Julia Maurus interviews Dr Cara Beal, a Research Fellow at Griffith University’s Smart Water Research Centre (a state-of-the-art research facility founded in 2009).

As a research scientist, Dr Cara Beal has been on an academic journey up the digestive chain.

‘First I did a “PooHD” in soil science and wastewater filtration,’ she quips. ‘I looked at how effective soil absorption systems can be in converting dirty water into reusable water. I researched sand filters, wetlands and soil filters as all of these play an important role in cleaning our water naturally for potential reuse. It’s all integrated.’

She then moved up the digestive chain from poo to urine. Our urine contains significant levels of nitrogen (N), as well as phosphorous (P) and potassium (K). ‘NPK’, she explains, is really important for fertilisers and it is in the urine we flush down the toilet. She conducted a urine separation research project at a Currumbin ecovillage on the Gold Coast, to explore whether acceptable and effective urine separation systems can be potential sources of fertiliser.

‘Results showed that while urine separating toilets can be a very good alternative source of fertiliser, there are still quite a few teething issues to be addressed before we see them in our bathrooms, such as odour, public acceptance and convincing the regulatory authorities that it is a good idea!’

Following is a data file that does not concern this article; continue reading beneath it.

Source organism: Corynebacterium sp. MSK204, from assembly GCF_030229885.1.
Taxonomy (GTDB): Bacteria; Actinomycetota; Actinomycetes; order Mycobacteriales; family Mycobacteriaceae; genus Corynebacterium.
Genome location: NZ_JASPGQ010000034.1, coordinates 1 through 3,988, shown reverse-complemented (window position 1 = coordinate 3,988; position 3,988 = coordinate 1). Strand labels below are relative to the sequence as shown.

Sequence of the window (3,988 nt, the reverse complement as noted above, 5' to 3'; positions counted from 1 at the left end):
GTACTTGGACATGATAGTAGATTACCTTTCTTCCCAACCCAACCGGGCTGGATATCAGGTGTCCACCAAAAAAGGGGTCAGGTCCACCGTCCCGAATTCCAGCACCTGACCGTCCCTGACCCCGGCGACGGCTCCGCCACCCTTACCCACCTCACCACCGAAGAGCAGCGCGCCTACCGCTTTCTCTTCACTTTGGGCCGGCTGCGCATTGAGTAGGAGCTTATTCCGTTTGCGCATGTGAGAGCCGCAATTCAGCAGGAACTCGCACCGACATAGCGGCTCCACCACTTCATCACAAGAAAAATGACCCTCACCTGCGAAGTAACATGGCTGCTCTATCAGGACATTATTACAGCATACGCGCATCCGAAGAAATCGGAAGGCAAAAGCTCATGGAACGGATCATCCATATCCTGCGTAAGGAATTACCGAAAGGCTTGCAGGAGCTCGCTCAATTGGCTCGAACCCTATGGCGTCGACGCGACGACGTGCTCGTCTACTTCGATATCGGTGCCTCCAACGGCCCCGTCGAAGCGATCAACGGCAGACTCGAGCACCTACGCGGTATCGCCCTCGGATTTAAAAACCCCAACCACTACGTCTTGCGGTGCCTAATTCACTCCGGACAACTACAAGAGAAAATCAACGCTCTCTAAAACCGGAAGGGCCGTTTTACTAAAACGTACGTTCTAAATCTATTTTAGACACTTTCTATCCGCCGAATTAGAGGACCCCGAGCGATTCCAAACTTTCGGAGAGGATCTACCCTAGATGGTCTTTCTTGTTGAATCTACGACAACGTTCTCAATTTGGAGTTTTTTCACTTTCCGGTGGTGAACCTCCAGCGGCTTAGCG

After this, Dr Beal took the final step up to fresh water. With funding to research water use in south-east Queensland (an area that has recently come through a severe drought), she studied every facet of residential water consumption in order to discover the factors that affect the level of any given household’s use and what causes residential water use to change over time. She found that water use inside the home does not vary dramatically.

‘We like to clean ourselves and our clothes the most, with up to 60% of indoor water used in the bathroom and laundry,’ she explains. ‘However, when it comes to using water outside, there was lots of variety in how much, where and why water is used.’